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[News article 16/08/2002]
Frozen plasma, imported from the US, will be used to treat babies and young children to reduce the risk of contracting the human form of mad cow disease.
The Department of Health says the product is intended for children born after 1995 as they will not have been exposed to BSE through the food chain.
Earlier this month it emerged that the risk of the human form of BSE - variant Creutzfeldt-Jakob Disease (vCJD) - being transmitted through blood transfusions might be considerably higher than previously thought.
Tests at the Institute of Animal Health revealed one in six animals given blood from sheep infected with a similar disease went on to develop the illness, suggesting that there was an "appreciable" risk to humans.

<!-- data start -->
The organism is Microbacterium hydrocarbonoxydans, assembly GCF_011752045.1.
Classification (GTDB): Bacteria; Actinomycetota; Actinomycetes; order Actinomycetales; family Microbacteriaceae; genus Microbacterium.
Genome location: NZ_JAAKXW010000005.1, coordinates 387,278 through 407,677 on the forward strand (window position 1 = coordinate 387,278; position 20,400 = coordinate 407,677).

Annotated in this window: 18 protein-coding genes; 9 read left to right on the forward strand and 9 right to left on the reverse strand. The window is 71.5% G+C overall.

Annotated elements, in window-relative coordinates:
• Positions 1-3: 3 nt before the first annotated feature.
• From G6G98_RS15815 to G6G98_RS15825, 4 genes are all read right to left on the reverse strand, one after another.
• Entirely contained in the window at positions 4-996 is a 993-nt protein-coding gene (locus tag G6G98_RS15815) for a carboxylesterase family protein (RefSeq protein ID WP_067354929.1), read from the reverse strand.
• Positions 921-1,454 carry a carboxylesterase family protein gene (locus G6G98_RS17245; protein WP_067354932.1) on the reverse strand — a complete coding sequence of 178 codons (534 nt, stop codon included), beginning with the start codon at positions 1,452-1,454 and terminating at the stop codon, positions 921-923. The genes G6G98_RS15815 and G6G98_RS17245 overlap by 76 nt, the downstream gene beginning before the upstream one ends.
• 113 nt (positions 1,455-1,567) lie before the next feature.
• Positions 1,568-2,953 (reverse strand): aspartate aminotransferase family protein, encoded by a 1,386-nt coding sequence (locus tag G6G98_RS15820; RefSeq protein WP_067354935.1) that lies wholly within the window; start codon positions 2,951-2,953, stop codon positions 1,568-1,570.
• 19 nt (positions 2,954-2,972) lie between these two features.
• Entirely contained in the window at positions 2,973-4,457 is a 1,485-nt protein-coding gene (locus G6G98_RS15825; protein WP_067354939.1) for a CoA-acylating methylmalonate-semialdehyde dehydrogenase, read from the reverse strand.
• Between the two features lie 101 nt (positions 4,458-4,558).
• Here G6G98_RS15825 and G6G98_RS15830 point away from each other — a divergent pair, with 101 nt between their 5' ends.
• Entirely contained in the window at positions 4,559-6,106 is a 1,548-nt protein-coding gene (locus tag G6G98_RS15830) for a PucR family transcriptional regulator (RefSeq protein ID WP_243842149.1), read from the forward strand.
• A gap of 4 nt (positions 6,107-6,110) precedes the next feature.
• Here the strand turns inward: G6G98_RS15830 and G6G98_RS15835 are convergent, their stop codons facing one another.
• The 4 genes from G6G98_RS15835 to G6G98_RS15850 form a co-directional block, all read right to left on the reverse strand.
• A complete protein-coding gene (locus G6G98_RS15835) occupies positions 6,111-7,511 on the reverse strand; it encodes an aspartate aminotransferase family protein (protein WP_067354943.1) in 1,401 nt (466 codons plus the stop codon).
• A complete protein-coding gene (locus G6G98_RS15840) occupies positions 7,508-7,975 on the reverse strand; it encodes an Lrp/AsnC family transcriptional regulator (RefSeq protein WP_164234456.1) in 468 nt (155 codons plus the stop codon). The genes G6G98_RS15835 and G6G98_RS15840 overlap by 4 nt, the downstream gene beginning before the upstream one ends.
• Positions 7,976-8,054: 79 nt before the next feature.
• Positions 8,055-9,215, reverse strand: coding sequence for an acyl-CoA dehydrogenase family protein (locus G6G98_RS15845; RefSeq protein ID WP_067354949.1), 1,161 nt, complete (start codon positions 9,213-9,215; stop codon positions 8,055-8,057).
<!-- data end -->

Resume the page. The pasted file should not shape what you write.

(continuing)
Public health minister Hazel Blears said: "Although there is no evidence that vCJD has been transmitted through human blood, it is right that we should take this precautionary step.
"On the advice of our experts, the National Blood Service will be obtaining frozen plasma from unpaid US donors and using single units rather than pooled plasma.
"This precaution is in addition to steps that have already been taken to minimise the theoretical risk of vCJD through blood and blood products.
"These include the removal of white blood cells, which evidence suggests may carry the greatest risk of transmitting vCJD, and the importation of plasma from the US for the production of blood products."
A DoH spokesman said the National Blood Service would be importing the product within the next nine to 12 months, following negotiations to guarantee supplies.
Plasma is the fluid in which the red and white blood cells and platelets are suspended and carried around the body. It contains clotting factors, antibodies, albumin and minerals.